CIA Bomber Apparently Was A Double Agent
MADELEINE BRAND, host:
It's MORNING EDITION from NPR News. I'm Madeleine Brand.
STEVE INSKEEP, host:
I'm Steve Inskeep.
Here's a detail that helps explain how a suicide bomber made it into a U.S. base in Afghanistan. The bomber was apparently a double agent.
BRAND: He was recruited by the intelligence service of Jordan. The Jordanians wanted him to infiltrate al-Qaida, and he was expected to provide information when he stepped on to a U.S. base last week.
INSKEEP: Instead he set off a bomb that killed seven officers and contractors of the CIA. The reporters covering the story include Siobhan Gorman of The Wall Street Journal. She's on the line. Welcome to the program.
Ms. SIOBHAN GORMAN (Intelligence Correspondent, The Wall Street Journal): Great to be with you.
INSKEEP: How long that this may have been working with the U.S. and Jordan - or at least pretending to work with the U.S. and Jordan?
Ms. GORMAN: We don't know exactly how long, but it does seem that he had built up a track record of providing valuable intelligence, which is - what it appears to be - the reason why he seemed to have a trusted relationship with the Jordanians and the U.S. officials.
INSKEEP: You have given a little bit of his chronology here. A year ago he was in Jordan. He had been detained by the Jordanians and then he ended up in Afghanistan. So there was, at least, perhaps that year of providing of information to the U.S. and Jordan.
Ms. GORMAN: Perhaps, it seems like it might have been a shorter period of time than that, but it certainly wasn't a relationship that appeared to go back for years.
INSKEEP: Nevertheless, it does raise the question. Is this why he was not searched very thoroughly, apparently, on his way on to this U.S. base.
Ms. GORMAN: It does seem to help explain that, because what we have known now for a few days, in terms of following this story, is that he was able to make it on to this base without being searched thoroughly. And there have been some conflicting reports - it's not sure whether he was on track to be searched a little bit more thoroughly or not, but it does seem that he was, at least, able to make it someway on to the base without being searched thoroughly because they didn't find the bomb there.
INSKEEP: You also write and I suppose it is not surprising. It would not be surprising to U.S. officials since they were trying to get him to pose as a member of al-Qaida. He was actually an al-Qaida recruiter.
Ms. GORMAN: Indeed, we were doing some archival research and found that he had done some postings on a password protected al-Qaida Web site back in May of 2007 where he was talking about the need to, for I think, it was African-Americans as well as native Americans and people of Vietnamese background to join the al-Qaida fight against the U.S. quote, unquote �oppressor.�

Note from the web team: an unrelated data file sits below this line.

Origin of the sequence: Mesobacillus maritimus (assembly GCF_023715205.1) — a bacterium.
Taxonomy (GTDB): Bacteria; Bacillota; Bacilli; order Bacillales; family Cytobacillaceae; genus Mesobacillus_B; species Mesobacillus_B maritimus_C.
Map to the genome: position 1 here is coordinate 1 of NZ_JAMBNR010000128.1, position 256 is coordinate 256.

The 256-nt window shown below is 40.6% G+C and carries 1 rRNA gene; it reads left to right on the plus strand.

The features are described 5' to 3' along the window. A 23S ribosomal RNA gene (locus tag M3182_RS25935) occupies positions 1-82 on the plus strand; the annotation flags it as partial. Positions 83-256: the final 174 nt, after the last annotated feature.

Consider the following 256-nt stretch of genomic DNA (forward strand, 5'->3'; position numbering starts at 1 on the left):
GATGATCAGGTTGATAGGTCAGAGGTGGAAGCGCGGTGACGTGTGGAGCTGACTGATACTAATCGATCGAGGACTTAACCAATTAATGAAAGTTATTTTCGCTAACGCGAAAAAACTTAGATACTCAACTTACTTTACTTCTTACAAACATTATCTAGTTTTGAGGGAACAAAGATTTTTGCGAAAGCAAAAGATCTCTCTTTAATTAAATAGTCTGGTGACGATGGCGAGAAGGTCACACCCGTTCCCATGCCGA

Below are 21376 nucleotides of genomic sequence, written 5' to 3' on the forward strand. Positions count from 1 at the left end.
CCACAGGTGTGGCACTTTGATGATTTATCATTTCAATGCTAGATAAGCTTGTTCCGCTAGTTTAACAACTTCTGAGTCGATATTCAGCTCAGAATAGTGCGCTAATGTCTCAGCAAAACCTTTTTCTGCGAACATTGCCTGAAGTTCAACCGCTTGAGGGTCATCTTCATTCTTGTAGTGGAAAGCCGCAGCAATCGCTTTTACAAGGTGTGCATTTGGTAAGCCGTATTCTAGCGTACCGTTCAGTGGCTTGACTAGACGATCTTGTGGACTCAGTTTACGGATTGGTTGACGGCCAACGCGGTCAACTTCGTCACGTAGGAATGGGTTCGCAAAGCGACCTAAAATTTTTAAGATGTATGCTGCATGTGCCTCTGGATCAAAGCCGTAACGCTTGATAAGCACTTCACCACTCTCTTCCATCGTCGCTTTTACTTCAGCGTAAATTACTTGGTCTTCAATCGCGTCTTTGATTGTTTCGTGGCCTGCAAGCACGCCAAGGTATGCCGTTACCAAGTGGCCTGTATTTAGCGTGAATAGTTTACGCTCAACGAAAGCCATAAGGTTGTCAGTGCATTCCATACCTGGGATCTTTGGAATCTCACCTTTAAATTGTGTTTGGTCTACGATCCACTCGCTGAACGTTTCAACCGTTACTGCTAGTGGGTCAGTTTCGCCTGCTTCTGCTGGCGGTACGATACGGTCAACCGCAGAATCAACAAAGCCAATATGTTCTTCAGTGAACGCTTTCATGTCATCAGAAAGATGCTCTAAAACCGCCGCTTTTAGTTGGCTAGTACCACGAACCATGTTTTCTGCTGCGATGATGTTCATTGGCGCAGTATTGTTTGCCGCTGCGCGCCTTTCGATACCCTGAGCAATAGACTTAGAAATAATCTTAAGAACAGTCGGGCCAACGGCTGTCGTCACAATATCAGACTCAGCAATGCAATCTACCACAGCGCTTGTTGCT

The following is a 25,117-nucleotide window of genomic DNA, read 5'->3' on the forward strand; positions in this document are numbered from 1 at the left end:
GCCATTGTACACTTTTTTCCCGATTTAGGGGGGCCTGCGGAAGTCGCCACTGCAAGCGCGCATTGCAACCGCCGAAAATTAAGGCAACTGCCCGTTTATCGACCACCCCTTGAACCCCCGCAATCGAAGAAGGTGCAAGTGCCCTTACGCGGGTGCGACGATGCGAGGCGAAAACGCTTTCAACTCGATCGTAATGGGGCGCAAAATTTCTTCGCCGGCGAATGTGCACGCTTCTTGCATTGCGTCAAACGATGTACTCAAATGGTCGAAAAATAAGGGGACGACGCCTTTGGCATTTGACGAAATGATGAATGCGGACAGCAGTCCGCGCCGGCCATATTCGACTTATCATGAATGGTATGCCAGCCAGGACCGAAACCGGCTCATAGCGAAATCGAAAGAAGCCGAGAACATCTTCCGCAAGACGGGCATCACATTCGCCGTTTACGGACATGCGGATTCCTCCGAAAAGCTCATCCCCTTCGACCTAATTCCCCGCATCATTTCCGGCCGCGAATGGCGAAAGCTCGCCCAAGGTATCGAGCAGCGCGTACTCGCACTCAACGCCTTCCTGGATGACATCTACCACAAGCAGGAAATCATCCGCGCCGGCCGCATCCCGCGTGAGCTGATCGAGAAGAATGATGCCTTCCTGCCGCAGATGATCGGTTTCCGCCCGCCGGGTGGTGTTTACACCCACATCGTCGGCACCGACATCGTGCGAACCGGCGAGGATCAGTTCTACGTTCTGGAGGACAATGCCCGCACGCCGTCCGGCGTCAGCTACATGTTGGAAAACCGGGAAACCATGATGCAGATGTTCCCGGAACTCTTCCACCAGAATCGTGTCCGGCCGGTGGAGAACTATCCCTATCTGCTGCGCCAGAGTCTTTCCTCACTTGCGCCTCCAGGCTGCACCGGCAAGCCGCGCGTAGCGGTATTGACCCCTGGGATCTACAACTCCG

INSKEEP: Is it fair to say that, in this case, at least, al-Qaida or someone seems to have outsmarted the United States?
Ms. GORMAN: Well, the intelligence officials I spoke with yesterday were indeed quite surprised that apparently al-Qaida was able to run a double agent. We may learn more later to sort of fill out some of those details but it did seem quite surprising. I was told that prior to 9/11 there had been some attempts for them to penetrate CIA operations, but there hadn't been anything like that that we had seen since 9/11.
INSKEEP: Siobhan Gorman of The Wall Street Journal, we mentioned that this man started with the relationship with the Jordanian intelligence agency. How closely does the United States work with Jordan?
Ms. GORMAN: The U.S. works incredibly closely with Jordan, and that's a relationship that preexisted prior to 9/11, but it certainly has been strengthened quite a bit since then. The Jordanians were very helpful during the war in Iraq and they have also been very helpful on the intelligence front. They have interrogated on behalf of the CIA and other things that obviously help provide intelligence to the CIA.
INSKEEP: Is this the kind of thing, very briefly, that reverberates through an intelligence agency or may be two intelligence agencies, the U.S. and Jordan. The Americans have to ask can we trust the Jordanians who sent this man to us, for example.
Ms. GORMAN: Yes, I mean I think there is going to be a lot of review and searching for the reasons why this was allowed to transpire. And I think that this will probably reverberate through both agencies for a while.
INSKEEP: Siobhan, thanks very much.
Ms. GORMAN: Thank you.
INSKEEP: Siobhan Gorman is an intelligence correspondent for The Wall Street Journal, telling us, this morning, about news that the man who infiltrated the U.S. base in Afghanistan, a suicide bomber, was apparently a double agent.
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